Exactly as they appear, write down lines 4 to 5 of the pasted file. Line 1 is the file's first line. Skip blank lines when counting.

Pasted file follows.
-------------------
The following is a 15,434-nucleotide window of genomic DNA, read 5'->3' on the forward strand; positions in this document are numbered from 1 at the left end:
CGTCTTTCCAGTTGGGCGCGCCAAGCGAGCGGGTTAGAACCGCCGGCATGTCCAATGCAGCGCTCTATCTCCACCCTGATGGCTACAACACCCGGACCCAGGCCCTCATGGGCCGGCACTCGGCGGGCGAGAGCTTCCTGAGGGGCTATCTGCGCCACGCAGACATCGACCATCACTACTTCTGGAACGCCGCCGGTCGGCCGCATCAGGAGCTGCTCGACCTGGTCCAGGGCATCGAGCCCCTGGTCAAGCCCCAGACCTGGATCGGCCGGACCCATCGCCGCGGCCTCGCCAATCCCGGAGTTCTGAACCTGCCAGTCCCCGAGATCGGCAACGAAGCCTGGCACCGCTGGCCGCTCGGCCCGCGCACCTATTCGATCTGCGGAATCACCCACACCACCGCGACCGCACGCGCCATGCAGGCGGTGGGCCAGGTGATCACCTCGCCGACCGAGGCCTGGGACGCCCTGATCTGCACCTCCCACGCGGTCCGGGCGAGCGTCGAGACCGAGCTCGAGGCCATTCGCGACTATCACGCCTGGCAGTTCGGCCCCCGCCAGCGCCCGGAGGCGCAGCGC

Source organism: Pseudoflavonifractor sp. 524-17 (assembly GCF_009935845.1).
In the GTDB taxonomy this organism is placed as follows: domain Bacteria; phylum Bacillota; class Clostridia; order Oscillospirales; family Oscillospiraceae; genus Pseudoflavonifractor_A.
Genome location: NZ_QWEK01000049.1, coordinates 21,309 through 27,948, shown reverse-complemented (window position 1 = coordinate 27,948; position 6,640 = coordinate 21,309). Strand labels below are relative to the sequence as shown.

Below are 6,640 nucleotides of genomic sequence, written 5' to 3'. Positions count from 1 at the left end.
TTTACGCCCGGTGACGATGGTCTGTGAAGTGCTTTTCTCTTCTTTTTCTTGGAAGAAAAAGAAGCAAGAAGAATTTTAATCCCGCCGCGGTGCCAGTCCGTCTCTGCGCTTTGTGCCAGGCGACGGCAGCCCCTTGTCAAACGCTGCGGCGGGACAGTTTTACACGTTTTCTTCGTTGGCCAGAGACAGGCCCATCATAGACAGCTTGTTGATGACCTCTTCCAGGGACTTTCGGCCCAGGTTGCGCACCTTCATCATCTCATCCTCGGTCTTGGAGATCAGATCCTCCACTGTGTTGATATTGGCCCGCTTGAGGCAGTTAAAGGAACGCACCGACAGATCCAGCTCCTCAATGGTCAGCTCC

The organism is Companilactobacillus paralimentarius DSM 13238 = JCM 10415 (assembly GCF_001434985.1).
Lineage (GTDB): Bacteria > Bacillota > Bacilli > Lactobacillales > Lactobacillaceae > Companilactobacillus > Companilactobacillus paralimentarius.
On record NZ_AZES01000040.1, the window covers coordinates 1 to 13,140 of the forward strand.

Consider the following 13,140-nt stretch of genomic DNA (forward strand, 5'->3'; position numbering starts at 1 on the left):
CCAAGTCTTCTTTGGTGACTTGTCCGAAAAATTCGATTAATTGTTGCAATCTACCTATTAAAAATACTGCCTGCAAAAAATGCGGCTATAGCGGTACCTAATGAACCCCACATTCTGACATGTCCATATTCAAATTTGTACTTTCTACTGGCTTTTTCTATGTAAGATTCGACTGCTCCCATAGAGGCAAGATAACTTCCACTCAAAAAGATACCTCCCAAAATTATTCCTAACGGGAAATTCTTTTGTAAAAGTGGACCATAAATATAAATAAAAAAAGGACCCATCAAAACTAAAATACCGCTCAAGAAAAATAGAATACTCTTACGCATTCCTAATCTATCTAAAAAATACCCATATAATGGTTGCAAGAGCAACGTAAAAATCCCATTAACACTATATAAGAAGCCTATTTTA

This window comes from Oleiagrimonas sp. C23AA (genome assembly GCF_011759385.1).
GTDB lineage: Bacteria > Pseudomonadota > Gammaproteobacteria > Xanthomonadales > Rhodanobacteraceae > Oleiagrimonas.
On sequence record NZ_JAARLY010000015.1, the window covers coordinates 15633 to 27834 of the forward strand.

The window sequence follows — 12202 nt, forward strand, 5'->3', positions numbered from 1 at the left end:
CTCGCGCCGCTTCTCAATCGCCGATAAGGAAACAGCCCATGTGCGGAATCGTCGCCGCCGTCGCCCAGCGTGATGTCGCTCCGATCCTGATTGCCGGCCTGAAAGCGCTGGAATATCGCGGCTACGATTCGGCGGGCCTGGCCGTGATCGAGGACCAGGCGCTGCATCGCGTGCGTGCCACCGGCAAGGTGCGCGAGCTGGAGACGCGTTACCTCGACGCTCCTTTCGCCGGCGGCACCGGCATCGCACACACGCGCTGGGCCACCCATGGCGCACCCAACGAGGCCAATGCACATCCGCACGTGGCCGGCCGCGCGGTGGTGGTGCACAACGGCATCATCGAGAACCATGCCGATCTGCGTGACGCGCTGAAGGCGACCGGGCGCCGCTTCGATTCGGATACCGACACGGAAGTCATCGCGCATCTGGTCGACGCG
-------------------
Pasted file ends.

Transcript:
In the GTDB taxonomy this organism is placed as follows: domain Bacteria; phylum Bacillota; class Clostridia; order Oscillospirales; family Oscillospiraceae; genus Pseudoflavonifractor_A.
Genome location: NZ_QWEK01000049.1, coordinates 21,309 through 27,948, shown reverse-complemented (window position 1 = coordinate 27,948; position 6,640 = coordinate 21,309). Strand labels below are relative to the sequence as shown.